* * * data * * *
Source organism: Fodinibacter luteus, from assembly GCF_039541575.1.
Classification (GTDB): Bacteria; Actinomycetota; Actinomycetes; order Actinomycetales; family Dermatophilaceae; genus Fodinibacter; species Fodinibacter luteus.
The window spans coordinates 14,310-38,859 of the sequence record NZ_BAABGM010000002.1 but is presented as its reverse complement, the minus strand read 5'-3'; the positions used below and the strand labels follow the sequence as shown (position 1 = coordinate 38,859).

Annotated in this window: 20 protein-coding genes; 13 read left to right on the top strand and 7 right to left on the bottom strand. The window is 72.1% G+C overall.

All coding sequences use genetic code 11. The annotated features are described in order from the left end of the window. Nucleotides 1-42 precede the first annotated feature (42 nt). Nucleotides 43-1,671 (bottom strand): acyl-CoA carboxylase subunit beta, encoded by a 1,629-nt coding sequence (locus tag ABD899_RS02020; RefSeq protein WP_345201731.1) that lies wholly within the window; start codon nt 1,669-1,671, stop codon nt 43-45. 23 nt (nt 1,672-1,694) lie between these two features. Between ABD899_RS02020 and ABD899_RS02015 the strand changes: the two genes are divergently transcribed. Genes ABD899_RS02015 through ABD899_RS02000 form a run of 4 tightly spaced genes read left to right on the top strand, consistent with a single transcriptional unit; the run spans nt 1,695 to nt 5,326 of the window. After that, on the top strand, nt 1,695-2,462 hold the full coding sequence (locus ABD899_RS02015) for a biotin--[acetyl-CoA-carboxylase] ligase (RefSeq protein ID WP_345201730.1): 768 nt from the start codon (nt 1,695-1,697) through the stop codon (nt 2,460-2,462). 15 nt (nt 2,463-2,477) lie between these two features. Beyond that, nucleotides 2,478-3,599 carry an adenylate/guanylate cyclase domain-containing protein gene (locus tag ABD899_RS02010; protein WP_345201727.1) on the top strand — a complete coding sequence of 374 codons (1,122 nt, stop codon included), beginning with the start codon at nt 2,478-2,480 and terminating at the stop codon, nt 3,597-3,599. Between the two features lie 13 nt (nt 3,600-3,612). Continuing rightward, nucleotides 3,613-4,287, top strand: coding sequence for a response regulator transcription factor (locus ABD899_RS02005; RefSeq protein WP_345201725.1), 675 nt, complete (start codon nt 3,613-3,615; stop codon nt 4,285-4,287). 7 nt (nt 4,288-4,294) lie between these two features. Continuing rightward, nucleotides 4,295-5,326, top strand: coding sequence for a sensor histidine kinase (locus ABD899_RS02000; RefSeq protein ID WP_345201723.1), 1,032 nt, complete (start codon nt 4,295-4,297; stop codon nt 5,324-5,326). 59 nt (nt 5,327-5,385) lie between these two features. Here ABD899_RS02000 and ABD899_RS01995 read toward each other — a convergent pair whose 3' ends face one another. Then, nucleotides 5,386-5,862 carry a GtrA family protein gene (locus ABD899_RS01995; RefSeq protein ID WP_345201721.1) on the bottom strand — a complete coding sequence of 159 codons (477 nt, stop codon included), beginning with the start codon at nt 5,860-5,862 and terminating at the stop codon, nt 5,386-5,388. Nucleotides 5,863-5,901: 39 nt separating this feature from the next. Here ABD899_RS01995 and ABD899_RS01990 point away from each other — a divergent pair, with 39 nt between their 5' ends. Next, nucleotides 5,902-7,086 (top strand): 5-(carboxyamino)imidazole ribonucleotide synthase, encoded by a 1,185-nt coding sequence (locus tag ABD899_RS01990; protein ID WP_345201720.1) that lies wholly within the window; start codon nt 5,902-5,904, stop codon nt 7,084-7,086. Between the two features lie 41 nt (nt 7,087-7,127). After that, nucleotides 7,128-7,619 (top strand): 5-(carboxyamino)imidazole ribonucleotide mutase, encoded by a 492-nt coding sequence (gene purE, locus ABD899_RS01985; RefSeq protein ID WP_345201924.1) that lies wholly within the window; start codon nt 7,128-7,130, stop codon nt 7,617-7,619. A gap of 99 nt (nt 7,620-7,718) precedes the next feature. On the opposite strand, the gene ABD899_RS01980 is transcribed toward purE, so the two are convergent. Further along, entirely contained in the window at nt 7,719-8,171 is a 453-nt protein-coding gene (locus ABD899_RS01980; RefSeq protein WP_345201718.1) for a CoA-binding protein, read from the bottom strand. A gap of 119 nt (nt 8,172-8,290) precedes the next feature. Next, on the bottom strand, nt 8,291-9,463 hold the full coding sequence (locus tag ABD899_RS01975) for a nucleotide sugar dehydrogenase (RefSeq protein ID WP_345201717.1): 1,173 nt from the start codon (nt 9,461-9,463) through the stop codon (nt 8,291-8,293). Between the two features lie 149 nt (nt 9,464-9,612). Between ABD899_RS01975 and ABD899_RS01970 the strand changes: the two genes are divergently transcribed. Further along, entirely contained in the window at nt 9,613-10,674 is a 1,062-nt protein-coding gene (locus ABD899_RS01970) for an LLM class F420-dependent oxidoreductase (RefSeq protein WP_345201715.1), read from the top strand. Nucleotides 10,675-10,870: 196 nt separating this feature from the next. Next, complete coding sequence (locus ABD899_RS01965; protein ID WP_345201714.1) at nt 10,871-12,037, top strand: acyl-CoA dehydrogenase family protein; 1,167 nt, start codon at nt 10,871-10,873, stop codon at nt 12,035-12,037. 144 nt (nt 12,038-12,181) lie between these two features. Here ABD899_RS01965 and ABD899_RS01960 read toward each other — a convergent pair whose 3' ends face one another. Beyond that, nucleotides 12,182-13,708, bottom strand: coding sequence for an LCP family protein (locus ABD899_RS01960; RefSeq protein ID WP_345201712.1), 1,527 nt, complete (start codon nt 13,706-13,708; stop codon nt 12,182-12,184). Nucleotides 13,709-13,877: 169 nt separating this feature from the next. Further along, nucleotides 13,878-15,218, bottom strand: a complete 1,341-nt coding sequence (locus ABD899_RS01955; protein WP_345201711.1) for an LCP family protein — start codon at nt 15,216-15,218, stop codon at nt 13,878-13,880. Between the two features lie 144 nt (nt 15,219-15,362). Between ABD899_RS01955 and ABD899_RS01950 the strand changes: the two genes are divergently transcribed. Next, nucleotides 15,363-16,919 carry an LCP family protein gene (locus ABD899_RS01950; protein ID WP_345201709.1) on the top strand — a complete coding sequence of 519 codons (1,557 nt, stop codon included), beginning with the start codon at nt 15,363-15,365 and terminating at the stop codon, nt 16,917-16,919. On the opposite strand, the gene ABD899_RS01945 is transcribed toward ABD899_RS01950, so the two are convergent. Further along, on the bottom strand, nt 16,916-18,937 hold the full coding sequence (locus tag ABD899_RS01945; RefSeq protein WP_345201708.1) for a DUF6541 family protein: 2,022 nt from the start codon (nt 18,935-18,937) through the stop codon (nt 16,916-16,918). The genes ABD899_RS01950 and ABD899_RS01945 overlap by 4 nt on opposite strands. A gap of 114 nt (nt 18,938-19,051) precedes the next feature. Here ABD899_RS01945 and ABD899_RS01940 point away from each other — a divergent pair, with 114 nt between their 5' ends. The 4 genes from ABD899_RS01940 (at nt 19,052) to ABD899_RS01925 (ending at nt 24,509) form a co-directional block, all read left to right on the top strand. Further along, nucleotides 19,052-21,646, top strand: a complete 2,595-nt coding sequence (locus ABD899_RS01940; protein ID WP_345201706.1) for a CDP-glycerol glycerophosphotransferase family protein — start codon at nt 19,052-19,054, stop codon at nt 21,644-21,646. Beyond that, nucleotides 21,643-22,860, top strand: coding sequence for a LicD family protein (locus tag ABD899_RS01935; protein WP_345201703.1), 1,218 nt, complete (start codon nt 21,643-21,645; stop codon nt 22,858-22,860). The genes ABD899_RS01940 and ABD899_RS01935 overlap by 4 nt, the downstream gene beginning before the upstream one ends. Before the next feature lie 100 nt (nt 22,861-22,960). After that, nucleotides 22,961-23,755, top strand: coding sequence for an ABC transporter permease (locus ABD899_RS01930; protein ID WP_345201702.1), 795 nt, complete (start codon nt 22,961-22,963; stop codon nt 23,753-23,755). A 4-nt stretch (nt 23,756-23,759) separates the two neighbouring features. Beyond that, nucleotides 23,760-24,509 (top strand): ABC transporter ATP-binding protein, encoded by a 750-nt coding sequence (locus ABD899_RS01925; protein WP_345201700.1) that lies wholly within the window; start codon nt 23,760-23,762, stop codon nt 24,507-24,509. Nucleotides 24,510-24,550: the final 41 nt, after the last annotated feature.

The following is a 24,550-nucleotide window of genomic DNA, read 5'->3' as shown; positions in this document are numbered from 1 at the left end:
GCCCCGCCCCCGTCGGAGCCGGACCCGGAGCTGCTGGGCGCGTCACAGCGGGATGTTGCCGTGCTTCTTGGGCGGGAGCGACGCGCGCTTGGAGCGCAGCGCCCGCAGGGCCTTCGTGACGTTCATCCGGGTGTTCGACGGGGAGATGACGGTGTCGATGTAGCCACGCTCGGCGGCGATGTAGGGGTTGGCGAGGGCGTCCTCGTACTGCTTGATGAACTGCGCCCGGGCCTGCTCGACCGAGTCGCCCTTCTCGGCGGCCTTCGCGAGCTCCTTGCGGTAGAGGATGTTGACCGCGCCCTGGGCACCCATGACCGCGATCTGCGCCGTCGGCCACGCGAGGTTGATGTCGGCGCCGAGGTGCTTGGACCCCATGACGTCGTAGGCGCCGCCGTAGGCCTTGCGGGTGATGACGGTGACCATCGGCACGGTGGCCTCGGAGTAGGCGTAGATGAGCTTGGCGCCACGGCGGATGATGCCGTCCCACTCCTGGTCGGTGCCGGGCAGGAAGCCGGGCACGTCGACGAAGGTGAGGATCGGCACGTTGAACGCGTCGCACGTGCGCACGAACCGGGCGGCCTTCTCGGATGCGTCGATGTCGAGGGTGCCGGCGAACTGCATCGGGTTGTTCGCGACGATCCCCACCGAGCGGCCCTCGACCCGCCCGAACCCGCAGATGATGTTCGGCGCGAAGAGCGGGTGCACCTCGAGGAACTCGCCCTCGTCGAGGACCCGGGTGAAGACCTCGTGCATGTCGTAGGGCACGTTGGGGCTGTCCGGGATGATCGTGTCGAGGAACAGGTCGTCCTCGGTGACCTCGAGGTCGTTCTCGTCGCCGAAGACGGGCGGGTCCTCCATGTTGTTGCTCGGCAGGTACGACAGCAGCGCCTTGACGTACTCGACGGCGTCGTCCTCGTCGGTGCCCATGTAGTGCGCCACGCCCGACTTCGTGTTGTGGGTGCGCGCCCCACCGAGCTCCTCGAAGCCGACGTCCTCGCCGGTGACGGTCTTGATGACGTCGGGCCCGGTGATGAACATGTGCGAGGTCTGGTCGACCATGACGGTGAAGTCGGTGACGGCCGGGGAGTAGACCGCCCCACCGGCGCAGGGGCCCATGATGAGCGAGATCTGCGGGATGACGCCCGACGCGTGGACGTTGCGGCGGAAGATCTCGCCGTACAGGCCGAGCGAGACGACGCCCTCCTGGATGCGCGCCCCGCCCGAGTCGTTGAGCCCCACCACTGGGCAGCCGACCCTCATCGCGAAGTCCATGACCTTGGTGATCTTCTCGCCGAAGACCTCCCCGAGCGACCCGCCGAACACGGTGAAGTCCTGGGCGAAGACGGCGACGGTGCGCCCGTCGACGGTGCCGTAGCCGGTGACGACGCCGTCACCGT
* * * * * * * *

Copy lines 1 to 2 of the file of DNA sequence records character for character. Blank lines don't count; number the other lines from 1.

Source organism: Fodinibacter luteus, from assembly GCF_039541575.1.
Classification (GTDB): Bacteria; Actinomycetota; Actinomycetes; order Actinomycetales; family Dermatophilaceae; genus Fodinibacter; species Fodinibacter luteus.